New York

A slam-dunk listing

When Pedro Noguera moved into a Washington Heights townhouse seven years ago, his children were thrilled to discover an oversize basketball hoop in the backyard.
“They were very excited,” recalled Allyson Pimental, Noguera’s wife. That is, until the family discovered that the oversize hoop — decorated with multicolored bottle caps — wasn’t actually meant for playing basketball. Rather, it was a sculpture by famed conceptual artist David Hammons.

The sculpture is now for sale along with the house, at 444 West 162nd Street. Tracie Hamersley, a senior vice president at Citi Habitats, listed the 3,400-square-foot townhouse last month for $1.5 million, or $6,000 per month for rent.

Hammons is an African-American artist who became famous in the 1970s and 1980s for what he called “Dirty Art” in and around New York City. In 1978, for example, Hammons exhibited “Elephant Dung Sculptures,” balls of elephant dung on a toy cart. In 1983, he staged a sale of snowballs in Cooper Square.

Hammons declined to comment, but a spokesperson for the artist told The Real Deal that the sculpture in Noguera’s backyard was commissioned for the space for A.C. Hudgins, an investor and art collector who owned the townhouse in the 1980s. Hudgins — who was not immediately available for comment — is an enthusiastic collector of Hammons’ work, Pimental said.

The sculpture is very similar to one called “Higher Goals” that Hammons erected in 1986 in Cadman Plaza, Brooklyn. Mounting basketball hoops on enormous telegraph poles — far too high for even professional basketball players to reach — and covering them with multicolored bottle caps in geometric patterns, the artist was making a statement about the difficulty urban teenagers face in achieving their dreams of basketball stardom.
Noguera, a New York University professor, purchased the four-story, six-bedroom house in 2004, with the sculpture already in place, Pimental said. (According to city records listed on PropertyShark.com, he paid $1.395 million for the house.)

She added that the family has never determined how much the piece might be worth. Because it is very firmly installed in their backyard, it would require a construction crew to move. Intrigued as the adults were by the find, the youngest members of the family were not that impressed. “They thought it was a cool-looking basketball hoop,” Pimental said. “The kids were very excited until they realized it wasn’t a working one — it was art.”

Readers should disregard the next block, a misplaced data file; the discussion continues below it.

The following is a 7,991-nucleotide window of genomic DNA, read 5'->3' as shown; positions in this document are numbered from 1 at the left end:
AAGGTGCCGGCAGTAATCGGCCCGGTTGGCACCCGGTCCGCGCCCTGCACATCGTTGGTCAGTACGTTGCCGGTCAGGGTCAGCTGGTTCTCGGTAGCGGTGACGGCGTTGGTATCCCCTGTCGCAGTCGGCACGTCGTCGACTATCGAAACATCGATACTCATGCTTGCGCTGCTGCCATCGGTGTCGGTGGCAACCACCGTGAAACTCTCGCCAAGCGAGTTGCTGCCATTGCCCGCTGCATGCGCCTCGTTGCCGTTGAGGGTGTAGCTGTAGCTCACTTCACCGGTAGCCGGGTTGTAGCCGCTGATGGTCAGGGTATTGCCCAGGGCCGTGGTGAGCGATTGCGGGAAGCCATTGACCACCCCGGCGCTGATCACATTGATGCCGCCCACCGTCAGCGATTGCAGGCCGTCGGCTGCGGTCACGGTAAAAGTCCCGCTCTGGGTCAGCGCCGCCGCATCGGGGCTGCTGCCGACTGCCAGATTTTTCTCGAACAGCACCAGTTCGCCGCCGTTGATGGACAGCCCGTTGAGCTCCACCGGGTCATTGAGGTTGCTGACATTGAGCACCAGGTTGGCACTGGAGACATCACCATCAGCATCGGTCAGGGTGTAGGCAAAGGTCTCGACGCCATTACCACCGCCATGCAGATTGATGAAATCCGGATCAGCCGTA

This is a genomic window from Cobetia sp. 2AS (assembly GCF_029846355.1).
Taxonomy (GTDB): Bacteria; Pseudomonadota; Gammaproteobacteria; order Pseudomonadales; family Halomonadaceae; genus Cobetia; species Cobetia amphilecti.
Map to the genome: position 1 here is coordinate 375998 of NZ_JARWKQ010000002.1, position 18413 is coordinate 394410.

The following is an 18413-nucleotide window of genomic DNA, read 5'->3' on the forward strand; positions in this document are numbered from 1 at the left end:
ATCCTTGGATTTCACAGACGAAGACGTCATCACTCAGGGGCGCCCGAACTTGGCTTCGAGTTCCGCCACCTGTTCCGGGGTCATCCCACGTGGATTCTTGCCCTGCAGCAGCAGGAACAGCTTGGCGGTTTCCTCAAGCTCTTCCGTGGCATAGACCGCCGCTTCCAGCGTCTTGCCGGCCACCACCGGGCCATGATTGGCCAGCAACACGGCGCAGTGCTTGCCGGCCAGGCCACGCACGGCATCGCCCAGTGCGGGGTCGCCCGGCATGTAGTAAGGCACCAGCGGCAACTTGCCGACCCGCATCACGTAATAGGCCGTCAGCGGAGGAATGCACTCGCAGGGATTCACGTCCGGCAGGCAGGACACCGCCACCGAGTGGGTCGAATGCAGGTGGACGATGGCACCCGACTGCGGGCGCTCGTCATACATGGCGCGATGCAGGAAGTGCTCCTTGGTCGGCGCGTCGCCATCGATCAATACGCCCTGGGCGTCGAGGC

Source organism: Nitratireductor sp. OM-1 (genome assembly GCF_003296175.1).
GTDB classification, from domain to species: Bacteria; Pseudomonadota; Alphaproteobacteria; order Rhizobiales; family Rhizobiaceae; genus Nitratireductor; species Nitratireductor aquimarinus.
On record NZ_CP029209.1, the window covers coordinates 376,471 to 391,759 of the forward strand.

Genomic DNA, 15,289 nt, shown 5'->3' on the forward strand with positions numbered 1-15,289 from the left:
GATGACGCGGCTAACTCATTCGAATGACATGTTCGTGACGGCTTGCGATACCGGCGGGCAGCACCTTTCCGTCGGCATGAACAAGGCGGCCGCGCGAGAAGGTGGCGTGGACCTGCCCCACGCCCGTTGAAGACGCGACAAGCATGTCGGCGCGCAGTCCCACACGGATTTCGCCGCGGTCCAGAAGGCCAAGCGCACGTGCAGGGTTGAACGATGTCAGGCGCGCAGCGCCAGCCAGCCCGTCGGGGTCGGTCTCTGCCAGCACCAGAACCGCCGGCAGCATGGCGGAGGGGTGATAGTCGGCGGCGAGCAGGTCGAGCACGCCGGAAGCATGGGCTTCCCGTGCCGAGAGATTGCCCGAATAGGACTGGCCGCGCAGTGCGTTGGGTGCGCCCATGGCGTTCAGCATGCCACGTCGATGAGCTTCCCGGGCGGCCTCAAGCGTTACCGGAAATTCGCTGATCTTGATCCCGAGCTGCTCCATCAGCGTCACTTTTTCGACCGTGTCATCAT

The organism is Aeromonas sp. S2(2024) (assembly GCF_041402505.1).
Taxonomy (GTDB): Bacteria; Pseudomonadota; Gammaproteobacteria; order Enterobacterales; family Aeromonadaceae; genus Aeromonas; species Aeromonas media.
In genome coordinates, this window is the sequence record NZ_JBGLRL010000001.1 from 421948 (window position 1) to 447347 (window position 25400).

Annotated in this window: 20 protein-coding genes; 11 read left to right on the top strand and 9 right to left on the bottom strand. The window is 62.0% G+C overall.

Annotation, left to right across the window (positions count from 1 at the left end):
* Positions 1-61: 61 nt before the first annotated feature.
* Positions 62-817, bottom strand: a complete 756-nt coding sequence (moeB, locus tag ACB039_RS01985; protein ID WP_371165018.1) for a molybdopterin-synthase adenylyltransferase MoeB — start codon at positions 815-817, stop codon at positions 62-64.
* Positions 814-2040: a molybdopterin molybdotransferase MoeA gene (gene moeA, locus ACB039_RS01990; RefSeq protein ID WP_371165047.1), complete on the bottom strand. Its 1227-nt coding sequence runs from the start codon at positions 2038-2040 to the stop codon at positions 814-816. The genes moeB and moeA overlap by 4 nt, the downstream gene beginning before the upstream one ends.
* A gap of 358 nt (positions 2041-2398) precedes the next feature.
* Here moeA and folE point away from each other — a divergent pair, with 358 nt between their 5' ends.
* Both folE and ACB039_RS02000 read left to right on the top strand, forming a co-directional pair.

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New York

A slam-dunk listing

When Pedro Noguera moved into a Washington Heights townhouse seven years ago, his children were thrilled to discover an oversize basketball hoop in the backyard.
“They were very excited,” recalled Allyson Pimental, Noguera’s wife. That is, until the family discovered that the oversize hoop — decorated with multicolored bottle caps — wasn’t actually meant for playing basketball. Rather, it was a sculpture by famed conceptual artist David Hammons.

The sculpture is now for sale along with the house, at 444 West 162nd Street. Tracie Hamersley, a senior vice president at Citi Habitats, listed the 3,400-square-foot townhouse last month for $1.5 million, or $6,000 per month for rent.

Hammons is an African-American artist who became famous in the 1970s and 1980s for what he called “Dirty Art” in and around New York City. In 1978, for example, Hammons exhibited “Elephant Dung Sculptures,” balls of elephant dung on a toy cart. In 1983, he staged a sale of snowballs in Cooper Square.

Hammons declined to comment, but a spokesperson for the artist told The Real Deal that the sculpture in Noguera’s backyard was commissioned for the space for A.C. Hudgins, an investor and art collector who owned the townhouse in the 1980s. Hudgins — who was not immediately available for comment — is an enthusiastic collector of Hammons’ work, Pimental said.

The sculpture is very similar to one called “Higher Goals” that Hammons erected in 1986 in Cadman Plaza, Brooklyn. Mounting basketball hoops on enormous telegraph poles — far too high for even professional basketball players to reach — and covering them with multicolored bottle caps in geometric patterns, the artist was making a statement about the difficulty urban teenagers face in achieving their dreams of basketball stardom.
Noguera, a New York University professor, purchased the four-story, six-bedroom house in 2004, with the sculpture already in place, Pimental said. (According to city records listed on PropertyShark.com, he paid $1.395 million for the house.)

She added that the family has never determined how much the piece might be worth. Because it is very firmly installed in their backyard, it would require a construction crew to move. Intrigued as the adults were by the find, the youngest members of the family were not that impressed. “They thought it was a cool-looking basketball hoop,” Pimental said. “The kids were very excited until they realized it wasn’t a working one — it was art.”

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